Franklin D. Roosevelt Presidential Library and Museum

Transcripts of White House Office Conversations, 08/22/1940 - 10/10/1940

7. President Roosevelt Talks About Japanese Demands side 2, 1640-1844.

scene: oval office (feeling of levity and informality)

enter: unidentified visitor.

Visitor: Ah, I told, uh ( FDR: Wally) I told Wally if you have a couple of minutes.

FDR: How've you been? Sit down, sit down.

Visitor: Do you have Mike on your mind?

Aides, FDR, in chorus: No, no, no.

Visitor: What would the government do without (laughing)? Let's ask newspapers the thing about the FBI, reported, did you read that?

Wally: Oh, yeah, of course I've seen it.

FDR: There's a government scuffle, I knew it, I knew the facts, and it's never occurred to me, I never thought it.

Visitor: And I'm on it, checking every crumb, believe me.

FDR: Well.

Aide: You gave this way to put it in your powers.

Various: ...I don't care...

...I can't really say I'm certain...

...FBI... (when FDR interupts and puts the conversation on a more serious level).

FDR: Look, well here's one thing I wanted to ask ah our friend, the Scripps-Howard papers about. (laughs) Now look, before you read that, I want to ask you this. Ah, Roy the other day, received a telegram, apparently, which he published, I think, I think U.P. carried, all U.P. did, a telegram as I remember it, from the chief of the Japanese press association ( Visitor: Micanaba) What? Is he ( Visitor: Micanaba) uh huh, right, he's an old friend of au Roy's. In which, now, who, whatever his name was, said the damndest thing that ever happened, it may stir up bad feelings in this country and this country, is ah ready to pull the trigger if the Japs do anything. I mean, we won't stand their nonsense, public opinion won't, in this country, from the Japs if they do some fool thing. Now, this Micanaba fella wires to Roy and said, "There will be no war with the United States," I'm quoting from memory, "on one condition, and one condition only. And that is that the United States will recognize the new era in," not the Far East, but "the East," meaning the whole East. "Furthermore, that this recognition, there must be evidence of it, and the only evidence of this recognition that the United States can give is to demilitarize all of its naval and air and army bases in Wake, Midway and Pearl Harbor!" God, that's the first time that any damn Jap told us to get out of Hawaii! And that has me more worried than any other thing in the world than...(interuption), a responsible (interuption). What?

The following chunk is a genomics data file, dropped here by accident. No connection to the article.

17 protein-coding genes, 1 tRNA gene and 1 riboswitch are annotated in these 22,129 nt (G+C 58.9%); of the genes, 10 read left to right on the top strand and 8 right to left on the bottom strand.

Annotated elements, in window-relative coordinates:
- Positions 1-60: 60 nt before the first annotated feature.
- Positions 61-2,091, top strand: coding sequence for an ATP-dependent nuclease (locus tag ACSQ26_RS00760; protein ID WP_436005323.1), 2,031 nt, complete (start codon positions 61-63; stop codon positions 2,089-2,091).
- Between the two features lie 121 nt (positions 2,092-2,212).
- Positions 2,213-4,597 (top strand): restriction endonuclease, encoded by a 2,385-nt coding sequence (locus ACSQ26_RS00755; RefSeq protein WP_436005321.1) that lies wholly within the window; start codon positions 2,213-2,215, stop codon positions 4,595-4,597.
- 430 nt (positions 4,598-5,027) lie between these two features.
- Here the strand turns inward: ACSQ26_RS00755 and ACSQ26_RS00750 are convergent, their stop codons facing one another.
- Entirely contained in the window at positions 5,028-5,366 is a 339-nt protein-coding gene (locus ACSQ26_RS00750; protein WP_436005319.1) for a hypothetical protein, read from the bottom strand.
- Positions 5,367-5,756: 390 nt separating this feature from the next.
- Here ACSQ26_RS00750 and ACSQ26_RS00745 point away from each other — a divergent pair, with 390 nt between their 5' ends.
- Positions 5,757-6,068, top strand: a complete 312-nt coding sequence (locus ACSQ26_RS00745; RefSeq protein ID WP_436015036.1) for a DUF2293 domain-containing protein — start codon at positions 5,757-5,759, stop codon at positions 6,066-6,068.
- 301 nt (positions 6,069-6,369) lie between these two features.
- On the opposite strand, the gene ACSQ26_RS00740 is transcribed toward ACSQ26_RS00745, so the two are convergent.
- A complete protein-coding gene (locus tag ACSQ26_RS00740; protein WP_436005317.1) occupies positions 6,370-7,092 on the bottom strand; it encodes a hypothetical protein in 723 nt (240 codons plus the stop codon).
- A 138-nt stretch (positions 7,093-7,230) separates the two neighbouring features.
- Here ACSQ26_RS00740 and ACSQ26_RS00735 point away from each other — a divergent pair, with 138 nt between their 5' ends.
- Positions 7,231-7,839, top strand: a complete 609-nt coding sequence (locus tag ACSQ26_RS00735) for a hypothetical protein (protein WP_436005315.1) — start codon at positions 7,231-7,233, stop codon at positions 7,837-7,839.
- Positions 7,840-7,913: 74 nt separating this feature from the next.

Aide 1: the question is, how responsible is this Mogadeer? (sic)

Visitor: ...head of the Press Association, an old timer, right?...

Aide 2: They say he was involved in a corrupt way...

FDR: I see.

Aide: And ah, I think he has no responsibility to the ----- of any kind.

Aide 2: When they a... a mockingbird, the government, a mockingbird, a total mockingbird, all the press association, so is his outfit. ( FDR: I see.) (chatter)

Visitor: That's something else.

FDR: They with the opening of the Burma Road on the 17th, that's a pretty definite challenge on the part of the British. And the only thing that worries me is that the Germans and the Japs have gone along, and the Italians, for, au five, six years, without their foot slipping, without their misjudging, foreign opinion. They played a very smart game and there are only a few chances they could get from doing that all the time, and they could do something foolish...And the time may be coming when the Germans and the Japs will do some fool thing. That would put us in, that's the only real danger of our getting in, is that their foot will slip.